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Public and private spending on elementary and secondary schools, 2021/2022

Released: 2024-02-20

In 2021/2022, Canadian elementary and secondary schools encountered a challenging period following the peak of the COVID-19 pandemic. During that year, consumer inflation accelerated to its fastest pace in four decades. For public and private schools in Canada, this translated to increasing costs in areas such as transportation, facility maintenance, information technology equipment and educational materials. However, when accounting for the impact of inflation and the significant rise in costs, overall expenditures on public and private schools declined in real terms by 1.9% to $89.7 billion in 2021/2022.

Spending on public education falls across all provinces and territories except Prince Edward Island

Total expenditures for public elementary and secondary education in Canada decreased by 2.8% from the previous year to $73.7 billion in 2021/2022. Among provinces and territories, decreases ranged from 9.9% in Newfoundland and Labrador to 0.8% in New Brunswick. While overall expenditures have declined during this timeframe, spending was 2.1% higher than pre-pandemic levels observed in 2019/2020.

In 2020/2021, public school expenditures in Canada saw a notable increase in part because of special funding injections from the federal government through the Safe Return to Class Fund. Provinces used the funding to create new learning spaces, adapt to health and safety requirements, implement digital course content and technological support, and address staffing and transportation needs. As these targeted payments from the fund concluded, expenditures contracted in 2021/2022, approaching pre-pandemic levels.

Prince Edward Island was the only province that incurred an increase in public school expenditures in 2021/2022. This rise was attributable in part to special allocations that were made in anticipation of a new collective employment agreement for the Prince Edward Island Teachers' Federation, which increased wages by 1.8%. In 2021/2022, Prince Edward Island experienced a 1.8% increase in total salaries and wages and was the only province that did not see a decline in this spending category.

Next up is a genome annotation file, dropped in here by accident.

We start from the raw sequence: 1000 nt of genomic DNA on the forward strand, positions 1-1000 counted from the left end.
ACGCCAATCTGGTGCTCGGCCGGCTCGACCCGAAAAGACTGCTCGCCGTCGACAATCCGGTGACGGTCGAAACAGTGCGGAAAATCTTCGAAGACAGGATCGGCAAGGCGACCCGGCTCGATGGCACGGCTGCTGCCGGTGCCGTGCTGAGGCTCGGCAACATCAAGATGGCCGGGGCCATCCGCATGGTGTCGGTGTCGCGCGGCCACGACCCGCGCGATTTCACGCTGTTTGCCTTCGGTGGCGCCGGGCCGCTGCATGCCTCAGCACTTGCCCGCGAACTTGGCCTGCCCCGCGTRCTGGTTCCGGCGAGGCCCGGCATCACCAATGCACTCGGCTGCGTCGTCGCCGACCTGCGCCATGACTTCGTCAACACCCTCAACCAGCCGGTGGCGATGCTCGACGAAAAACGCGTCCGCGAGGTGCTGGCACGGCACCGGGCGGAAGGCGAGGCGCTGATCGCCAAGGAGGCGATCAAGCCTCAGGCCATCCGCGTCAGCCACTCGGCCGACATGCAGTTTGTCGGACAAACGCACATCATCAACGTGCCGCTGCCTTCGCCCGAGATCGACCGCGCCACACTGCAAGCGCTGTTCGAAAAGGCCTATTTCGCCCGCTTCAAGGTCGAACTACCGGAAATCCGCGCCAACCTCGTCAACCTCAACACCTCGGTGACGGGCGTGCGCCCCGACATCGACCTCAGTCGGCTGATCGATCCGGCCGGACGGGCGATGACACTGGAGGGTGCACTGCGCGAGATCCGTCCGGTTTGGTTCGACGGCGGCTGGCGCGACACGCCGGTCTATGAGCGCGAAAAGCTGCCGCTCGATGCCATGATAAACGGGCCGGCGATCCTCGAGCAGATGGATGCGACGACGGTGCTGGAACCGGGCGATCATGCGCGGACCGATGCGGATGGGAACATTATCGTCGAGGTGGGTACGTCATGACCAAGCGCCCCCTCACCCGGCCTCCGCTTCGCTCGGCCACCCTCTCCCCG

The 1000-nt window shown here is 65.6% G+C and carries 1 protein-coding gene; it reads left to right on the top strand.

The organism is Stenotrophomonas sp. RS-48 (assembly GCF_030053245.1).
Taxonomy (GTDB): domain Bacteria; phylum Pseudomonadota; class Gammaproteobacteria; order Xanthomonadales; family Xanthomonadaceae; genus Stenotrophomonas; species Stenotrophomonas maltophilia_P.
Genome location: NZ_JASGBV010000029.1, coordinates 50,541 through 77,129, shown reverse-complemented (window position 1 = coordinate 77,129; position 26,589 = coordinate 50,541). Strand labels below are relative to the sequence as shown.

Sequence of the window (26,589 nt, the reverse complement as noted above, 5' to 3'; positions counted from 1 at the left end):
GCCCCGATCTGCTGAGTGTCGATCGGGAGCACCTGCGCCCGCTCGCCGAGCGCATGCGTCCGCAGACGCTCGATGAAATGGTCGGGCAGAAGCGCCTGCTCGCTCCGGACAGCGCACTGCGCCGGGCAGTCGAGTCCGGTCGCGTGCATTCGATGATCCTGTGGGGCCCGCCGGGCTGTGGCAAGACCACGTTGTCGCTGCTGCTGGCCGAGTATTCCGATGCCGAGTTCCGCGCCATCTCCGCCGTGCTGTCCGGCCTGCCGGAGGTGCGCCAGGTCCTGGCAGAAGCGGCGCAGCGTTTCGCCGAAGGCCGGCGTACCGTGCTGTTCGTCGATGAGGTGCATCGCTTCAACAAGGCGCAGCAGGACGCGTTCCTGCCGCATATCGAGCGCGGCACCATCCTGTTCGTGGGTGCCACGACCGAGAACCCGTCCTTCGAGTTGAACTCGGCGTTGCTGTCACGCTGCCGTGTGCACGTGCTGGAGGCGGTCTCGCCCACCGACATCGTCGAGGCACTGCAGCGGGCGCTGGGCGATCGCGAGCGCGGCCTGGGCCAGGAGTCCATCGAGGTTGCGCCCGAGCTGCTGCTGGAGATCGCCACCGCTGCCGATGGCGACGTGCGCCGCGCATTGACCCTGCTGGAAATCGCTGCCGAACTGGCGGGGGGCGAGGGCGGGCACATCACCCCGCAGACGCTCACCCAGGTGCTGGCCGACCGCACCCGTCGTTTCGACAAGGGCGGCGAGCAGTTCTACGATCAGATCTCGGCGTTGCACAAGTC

Local revenues decline amid education property tax alterations

Local taxation has continued to represent a smaller proportion of the total funding for education, marking its fifth consecutive annual decline in 2021/2022. Over the year, local taxation accounted for approximately one-fifth (20.1%) of total revenues for public elementary and secondary schools. With the exception of British Columbia, all provinces and territories that generated revenue from local taxation experienced a decline in 2021/2022.

Quebec continues to maintain record levels of capital project funding

In 2021/2022, Quebec reached a record high in capital spending, encompassing expenditures in areas such as new school construction, major renovations, site improvements and equipment purchases. Expenditures in this category rose to $2.9 billion, which was 49.4% higher than the average annual amount invested by the province over the five-year period preceding the 2021/2022 year. This followed the release of the 2021-2031 Quebec Infrastructure Plan, which announced nearly $20.9 billion to be allocated to the school network.

In 2021/2022, Ontario also increased funding for capital projects (+4.8%) through the new Capital Priorities Program. Continued increases in capital spending in Ontario are also expected in 2022/2023, as announced in "2023 Ontario Economic Outlook and Fiscal Review: Building a Strong Ontario Together."

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  Note to readers

Public school board finance data are derived from Financial Information of Elementary and Secondary Schools. The objective of this annual survey is to collect financial information on school boards and districts across Canada.

These financial statistics are collected from every province and territory—with the exception of Nunavut, where data are estimated—and are converted into a standard classification.

Data for this survey are not available at the school board and district levels.

As a result of the elimination of the Survey of Financial Statistics of Private Elementary and Secondary Schools, data on funding for private elementary and secondary education have been estimated for the 2006/2007 reference period and onward, based on changes to private institutions' enrollment.

All of the financial figures are in constant 2021/2022 dollars adjusted for inflation, unless otherwise noted.

Caution should be taken when comparing provinces and territories directly, since provinces and territories have different funding formulas, structures and fiscal periods.

Contact information

For more information, or to enquire about the concepts, methods or data quality of this release, contact us (toll-free 1-800-263-1136; 514-283-8300; or Media Relations (

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